Miguel's sac-mates are in no way underfed - they just won't grow at anywhere near the rate he has :)
 

rapunzel

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here is mine...and by no means is it SLOW

it ran across my hand, up the back side, and down my sleeve..er, up my sleeve,,however you wanna say it..
 

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rapunzel

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this one is a little better...

it doesnt know it is supposed to be slow, and calm, it was runnin like crazy!
 

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rapunzel

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WAIT! MOst of the time all I see is

butt.
(Dedicated to Ernie)
 

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skadiwolf

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according to that sticky G. rosea caresheet at least, Ts don't have any environmental signs about their environment that are truly reliable.

besides that, it said that a T will keep eating and eating and eating and can actually become grossly overweight. in fact, the larger the abdomen the greater the risk of the T dying in a fall from a rupture.

now, this is what i've read, and especially in that caresheet.

any thoughts on this from others?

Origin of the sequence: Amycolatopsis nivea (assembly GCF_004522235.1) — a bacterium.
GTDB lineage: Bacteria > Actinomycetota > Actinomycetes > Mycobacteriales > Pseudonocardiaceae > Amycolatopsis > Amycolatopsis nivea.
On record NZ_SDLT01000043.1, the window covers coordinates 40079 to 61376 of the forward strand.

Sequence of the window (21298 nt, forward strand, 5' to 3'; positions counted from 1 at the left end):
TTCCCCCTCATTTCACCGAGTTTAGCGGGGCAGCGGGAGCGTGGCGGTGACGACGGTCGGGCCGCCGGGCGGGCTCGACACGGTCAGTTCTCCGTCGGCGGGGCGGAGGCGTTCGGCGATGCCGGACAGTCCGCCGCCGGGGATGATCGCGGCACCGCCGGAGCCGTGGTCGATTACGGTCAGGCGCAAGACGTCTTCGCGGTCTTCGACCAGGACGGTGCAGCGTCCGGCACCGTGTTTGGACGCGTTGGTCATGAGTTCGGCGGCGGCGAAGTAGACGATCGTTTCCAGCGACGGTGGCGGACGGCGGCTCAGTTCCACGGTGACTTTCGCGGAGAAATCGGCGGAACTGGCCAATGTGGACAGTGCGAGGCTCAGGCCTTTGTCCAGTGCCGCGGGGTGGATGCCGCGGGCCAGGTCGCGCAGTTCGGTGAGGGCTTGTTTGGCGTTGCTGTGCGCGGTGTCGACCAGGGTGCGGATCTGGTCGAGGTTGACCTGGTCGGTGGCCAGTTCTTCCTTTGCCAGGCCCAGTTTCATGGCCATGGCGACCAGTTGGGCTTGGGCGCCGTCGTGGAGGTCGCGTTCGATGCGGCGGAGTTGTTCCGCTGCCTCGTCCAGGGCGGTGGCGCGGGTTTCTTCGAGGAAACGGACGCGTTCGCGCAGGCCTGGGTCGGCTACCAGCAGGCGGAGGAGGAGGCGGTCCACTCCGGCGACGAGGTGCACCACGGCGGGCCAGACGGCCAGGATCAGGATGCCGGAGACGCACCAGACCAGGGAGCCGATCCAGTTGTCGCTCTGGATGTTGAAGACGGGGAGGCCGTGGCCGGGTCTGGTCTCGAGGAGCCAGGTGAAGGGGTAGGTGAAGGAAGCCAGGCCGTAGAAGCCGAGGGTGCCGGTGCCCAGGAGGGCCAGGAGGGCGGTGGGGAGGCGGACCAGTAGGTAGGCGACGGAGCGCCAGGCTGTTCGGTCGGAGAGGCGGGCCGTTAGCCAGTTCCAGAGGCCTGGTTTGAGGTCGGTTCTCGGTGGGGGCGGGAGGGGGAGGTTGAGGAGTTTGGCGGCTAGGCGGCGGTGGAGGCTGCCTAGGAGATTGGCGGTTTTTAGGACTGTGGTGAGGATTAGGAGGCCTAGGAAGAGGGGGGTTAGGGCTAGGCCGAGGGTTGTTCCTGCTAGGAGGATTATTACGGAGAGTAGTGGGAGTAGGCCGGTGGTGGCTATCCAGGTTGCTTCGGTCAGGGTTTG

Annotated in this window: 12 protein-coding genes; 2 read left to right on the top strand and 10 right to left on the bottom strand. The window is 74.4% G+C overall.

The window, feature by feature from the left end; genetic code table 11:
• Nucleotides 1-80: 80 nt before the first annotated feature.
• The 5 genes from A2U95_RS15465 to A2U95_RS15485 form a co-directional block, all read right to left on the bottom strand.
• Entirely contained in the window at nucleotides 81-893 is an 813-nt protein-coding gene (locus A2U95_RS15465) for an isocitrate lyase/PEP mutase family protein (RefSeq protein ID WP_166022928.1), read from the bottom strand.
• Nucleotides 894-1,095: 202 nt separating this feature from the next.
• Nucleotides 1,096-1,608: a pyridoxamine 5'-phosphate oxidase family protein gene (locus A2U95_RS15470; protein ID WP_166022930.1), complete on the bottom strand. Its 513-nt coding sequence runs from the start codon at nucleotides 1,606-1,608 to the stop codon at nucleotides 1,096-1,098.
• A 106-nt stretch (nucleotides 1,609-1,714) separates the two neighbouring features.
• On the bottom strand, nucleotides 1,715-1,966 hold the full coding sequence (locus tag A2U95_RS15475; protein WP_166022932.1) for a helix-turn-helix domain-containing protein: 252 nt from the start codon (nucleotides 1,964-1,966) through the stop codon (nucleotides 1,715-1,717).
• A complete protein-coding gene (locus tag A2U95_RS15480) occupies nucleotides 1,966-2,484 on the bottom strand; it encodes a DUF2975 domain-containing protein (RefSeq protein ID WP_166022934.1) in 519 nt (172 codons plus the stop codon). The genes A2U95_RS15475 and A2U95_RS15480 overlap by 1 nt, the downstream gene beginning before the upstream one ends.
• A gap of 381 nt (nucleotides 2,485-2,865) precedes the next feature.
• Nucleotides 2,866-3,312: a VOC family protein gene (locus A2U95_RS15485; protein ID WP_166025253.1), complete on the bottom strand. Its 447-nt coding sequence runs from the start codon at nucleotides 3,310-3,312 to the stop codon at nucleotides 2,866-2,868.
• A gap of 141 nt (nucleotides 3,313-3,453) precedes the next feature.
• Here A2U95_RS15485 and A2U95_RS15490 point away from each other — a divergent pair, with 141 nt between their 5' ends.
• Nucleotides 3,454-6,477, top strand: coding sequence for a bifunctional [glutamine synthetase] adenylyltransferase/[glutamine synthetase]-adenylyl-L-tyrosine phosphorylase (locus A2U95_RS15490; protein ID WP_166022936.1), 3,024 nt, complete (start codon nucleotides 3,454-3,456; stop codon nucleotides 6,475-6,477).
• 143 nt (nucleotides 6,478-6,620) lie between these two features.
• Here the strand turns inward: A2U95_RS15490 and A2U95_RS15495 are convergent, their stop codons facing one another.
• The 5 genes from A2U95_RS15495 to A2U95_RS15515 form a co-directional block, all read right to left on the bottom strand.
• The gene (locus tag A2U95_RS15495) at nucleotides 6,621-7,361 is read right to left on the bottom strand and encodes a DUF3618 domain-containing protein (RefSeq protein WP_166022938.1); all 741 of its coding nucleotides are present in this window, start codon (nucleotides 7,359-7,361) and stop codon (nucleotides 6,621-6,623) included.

at least in snakes, power feeding definitely shortens their lifespans as many breeders have known for years. i also think it's grossly unhealthy for any animal.

they aren't getting the same exercise they'd be getting in the natural world, they don't have predators to fear. so the need to stay leaner and healthier kind of goes away. it's like us. being overweight is extremely detrimental to your health.

perhaps, if breeding Ts is like breeding snakes, T breeders will find great advantage (as many snake breeders do) in power feeding their animals to get them to a much larger, breedable size in a smaller time frame. in their cases, i think getting a greater yield is more important than having that snake/T live longer, unless it's a really rare example.

personally, i don't power feed my pets, but i certainly don't underfeed them either. i think you've got to find a good balance. :)

however, i don't preach either - these are solely my opinions. oh, gotta go, my T is doing her first hunting in front of me!!! |D
 

Professor T

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Ticks?

I can't tell if those were pictures of Tarantulas or ticks! You guys really need to get a feeling for when to stop feeding your T's!

That's why I'm offering a special video on Weight Watchers for Tarantulas for only $39.95. The video runs 20 seconds and explains in detail how to feed a T one cricket a week on Tuesdays. The other 6 days you warm up by throwing crickets into an empty tank. Also comes with a cricket calorie counter!
 

Professor T

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Skadiwolf,

You are obviously very intelligent, very young, and very cute. I have to ask what is up with the symbol )o( ????

Is it possible to change it to :) ????

Peace :cool: out wolf girl
 

skadiwolf

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lol! man, i agree, they need WW totally! :) ticks indeed...heheehe.

awwww, how sweet of you. well, i'm 29 as of this past saturday, but i definitely appreciate the cute & intelligent remarks. (grin)

oh, actually, the )o( is a triple moon/goddess symbol, i'm pagan. man, you thought i'd made a typo...tsk!